What Does Basement Underpinning Entail? What Does Basement Underpinning Entail?
Within the construction niche, basement underpinning pertains to the process of repairing or re-strengthening an existing foundation of a building. Basement underpinning is usually referred to as a repair method but it is also advised by landscapers for prolonging the durability of a residential building. Homeowners planning to undertake basement underpinning should have a basic understanding of what it entails since it quite expensive.
Basement Underpinning Basics
The most established form of basement underpinning uses a combination of concrete and piers. Some people might refer to this as ‘traditional underpinning’ but this is actually a slight modification since the earliest form of underpinning didn’t use piers. While the concrete adds to the basement’s overall durability, the presence of piers increases its load-bearing strength.
Basement underpinning is recommended for many reasons, like:
- The existing basement is showing signs of extensive cracking, moisture seepage or is sinking into the underlying soil bed.
- The existing basement is leaking out the internal heat even after repeated, basic repairs with mortar and insulation treatment.
- The existing basement needs to be strengthened for bearing additional weight as more floors are being added to the house.
- Construction of large buildings in the vicinity along with moisture-friendly soil has caused large-scale soil compaction below the basement, causing overall instability of the house.
Basement Underpinning Entails:
1. Getting Started
At the time starting the project, a temporary support-like structure is created. This is done to ensure that the basement doesn’t collapse during underpinning. Further, it provides a base upon which heavy materials like piers can be moved.
Excavation or removal of soil from under and around the basement is vital. This provides access to the underside of the basement, creating space that is used for installing the stabilizing additions (piers).
Before excavating the soil, you should have a detailed plan that explains the angles and spots wherein the piers would be inserted. Unnecessary excavation can lengthen the project and weaken the basement.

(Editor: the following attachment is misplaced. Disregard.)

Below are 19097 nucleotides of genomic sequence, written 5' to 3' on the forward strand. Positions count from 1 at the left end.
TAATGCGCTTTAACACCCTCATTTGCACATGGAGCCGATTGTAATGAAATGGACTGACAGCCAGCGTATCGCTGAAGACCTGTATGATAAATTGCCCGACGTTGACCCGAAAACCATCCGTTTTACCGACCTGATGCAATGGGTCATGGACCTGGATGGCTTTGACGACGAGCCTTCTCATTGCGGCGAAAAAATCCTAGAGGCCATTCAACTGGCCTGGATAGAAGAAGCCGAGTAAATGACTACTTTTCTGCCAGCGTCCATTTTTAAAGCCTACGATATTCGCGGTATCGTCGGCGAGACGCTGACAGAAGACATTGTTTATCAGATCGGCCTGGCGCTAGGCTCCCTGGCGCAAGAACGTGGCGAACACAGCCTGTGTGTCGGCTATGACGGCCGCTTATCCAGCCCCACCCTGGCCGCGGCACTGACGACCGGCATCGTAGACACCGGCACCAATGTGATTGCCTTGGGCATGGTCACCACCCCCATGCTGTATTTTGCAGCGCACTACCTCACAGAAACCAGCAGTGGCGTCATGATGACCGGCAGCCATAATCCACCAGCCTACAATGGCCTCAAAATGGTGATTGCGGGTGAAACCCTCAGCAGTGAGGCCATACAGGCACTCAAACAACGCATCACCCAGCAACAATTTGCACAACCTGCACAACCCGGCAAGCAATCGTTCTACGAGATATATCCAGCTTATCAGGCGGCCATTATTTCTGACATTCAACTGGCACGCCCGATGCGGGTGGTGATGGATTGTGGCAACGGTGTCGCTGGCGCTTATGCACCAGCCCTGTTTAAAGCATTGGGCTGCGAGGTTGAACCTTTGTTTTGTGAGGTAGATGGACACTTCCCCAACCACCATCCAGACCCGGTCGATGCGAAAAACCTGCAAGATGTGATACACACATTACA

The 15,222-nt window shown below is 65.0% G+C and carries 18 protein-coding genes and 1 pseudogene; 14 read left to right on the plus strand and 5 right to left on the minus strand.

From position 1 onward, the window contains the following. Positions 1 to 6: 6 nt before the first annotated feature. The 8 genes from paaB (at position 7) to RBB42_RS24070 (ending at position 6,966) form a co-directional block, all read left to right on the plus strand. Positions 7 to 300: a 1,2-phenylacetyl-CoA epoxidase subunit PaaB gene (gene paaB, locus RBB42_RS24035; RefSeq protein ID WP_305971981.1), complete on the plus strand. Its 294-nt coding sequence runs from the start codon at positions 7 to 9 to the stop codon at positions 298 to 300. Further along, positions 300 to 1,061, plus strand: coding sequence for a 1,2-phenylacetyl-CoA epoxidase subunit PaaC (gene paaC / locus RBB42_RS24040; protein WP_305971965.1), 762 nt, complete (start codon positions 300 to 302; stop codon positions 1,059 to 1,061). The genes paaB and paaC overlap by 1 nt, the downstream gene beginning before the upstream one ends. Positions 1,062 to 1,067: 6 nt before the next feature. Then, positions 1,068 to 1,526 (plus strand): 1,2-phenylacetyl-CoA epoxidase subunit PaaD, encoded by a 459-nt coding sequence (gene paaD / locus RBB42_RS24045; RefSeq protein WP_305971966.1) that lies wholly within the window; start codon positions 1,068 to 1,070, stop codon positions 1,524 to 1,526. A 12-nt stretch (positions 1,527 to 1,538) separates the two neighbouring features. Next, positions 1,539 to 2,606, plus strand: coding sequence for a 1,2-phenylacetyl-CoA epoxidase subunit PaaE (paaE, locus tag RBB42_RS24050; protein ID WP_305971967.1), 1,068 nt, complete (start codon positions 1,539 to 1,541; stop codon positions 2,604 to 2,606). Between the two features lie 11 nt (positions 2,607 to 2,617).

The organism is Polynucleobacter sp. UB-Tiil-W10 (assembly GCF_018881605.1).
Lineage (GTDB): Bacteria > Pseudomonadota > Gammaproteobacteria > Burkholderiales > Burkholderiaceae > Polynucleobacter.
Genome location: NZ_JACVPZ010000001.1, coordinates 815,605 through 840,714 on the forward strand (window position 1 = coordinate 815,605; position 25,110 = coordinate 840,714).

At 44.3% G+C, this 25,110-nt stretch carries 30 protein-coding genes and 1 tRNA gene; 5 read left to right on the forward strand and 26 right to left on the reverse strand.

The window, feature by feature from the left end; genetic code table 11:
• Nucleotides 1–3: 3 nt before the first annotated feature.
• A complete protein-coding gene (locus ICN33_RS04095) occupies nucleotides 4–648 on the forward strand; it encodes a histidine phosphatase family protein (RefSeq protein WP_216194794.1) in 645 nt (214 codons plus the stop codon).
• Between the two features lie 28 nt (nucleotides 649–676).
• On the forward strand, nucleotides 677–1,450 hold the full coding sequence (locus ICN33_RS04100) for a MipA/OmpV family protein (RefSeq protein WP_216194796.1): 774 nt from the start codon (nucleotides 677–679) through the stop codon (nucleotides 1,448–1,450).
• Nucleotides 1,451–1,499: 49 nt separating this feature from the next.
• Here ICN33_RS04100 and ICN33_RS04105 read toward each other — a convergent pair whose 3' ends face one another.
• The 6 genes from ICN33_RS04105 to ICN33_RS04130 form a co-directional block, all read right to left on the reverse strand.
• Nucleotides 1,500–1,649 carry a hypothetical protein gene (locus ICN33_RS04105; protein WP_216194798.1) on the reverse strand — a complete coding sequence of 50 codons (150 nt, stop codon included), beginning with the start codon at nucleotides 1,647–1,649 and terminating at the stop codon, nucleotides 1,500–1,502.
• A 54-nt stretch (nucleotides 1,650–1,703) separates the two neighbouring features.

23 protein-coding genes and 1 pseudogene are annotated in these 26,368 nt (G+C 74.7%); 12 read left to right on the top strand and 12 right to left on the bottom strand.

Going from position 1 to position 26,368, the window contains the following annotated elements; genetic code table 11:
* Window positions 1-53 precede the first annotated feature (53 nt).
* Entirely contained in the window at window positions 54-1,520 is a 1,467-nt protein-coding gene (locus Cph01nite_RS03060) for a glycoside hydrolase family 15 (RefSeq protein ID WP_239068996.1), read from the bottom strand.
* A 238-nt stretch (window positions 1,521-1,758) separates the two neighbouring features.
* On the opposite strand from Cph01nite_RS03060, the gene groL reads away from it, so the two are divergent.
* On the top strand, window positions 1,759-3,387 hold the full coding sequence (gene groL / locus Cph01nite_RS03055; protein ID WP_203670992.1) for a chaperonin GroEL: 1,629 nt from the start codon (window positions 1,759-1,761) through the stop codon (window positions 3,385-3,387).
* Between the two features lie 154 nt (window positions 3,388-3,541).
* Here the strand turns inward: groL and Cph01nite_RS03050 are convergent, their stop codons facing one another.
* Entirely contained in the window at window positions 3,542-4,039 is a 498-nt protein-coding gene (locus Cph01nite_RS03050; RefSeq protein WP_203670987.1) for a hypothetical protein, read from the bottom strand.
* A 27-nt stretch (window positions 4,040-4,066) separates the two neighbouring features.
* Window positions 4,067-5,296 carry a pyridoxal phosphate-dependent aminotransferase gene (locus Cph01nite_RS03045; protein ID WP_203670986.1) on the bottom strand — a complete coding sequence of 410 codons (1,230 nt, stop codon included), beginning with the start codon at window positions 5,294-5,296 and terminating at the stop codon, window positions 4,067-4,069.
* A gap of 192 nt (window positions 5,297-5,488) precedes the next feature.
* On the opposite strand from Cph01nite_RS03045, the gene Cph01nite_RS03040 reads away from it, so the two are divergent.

Basement underpinning requires the creation of rounded or squared holes depending upon the kind of excavation tools used and the shape of the piers. Ideally, the holes should be at least 24 inches apart.
Excavation tools include the use of backhoes and soil loaders that required for scooping-out and piling the dug-up soil. Some people prefer using shovels but this can make the entire process rather tiring.
3. Pier Piling
Once the excavation has created enough space, the extra support in the form of piers is introduced. This could be in the form of using:
- Resistance Piers—they are installed using advanced machinery wherein they are driven through the soil without needing any screws or brackets. These are ideally suited for bigger homes.
- Helical Piers—these are installed using the conventional system of screwing the piers upon a frame. These piers are difficult-to-manipulate once installed, since the framework secured with screws cannot be undone.
4. Pouring Concrete
Some landscapers prefer to pour concrete upon the pier frame too to make it more durable while some just like to pack some garden soil. The outer edge of the piers is secured along the perimeter of the basement by pouring concrete. The temporary support structure is removed. Concrete pouring is done in the traditional manner using tools like shovels, trowels and concrete rakes. The outer edge of the concrete-covered edge is smoothed with a concrete cutter.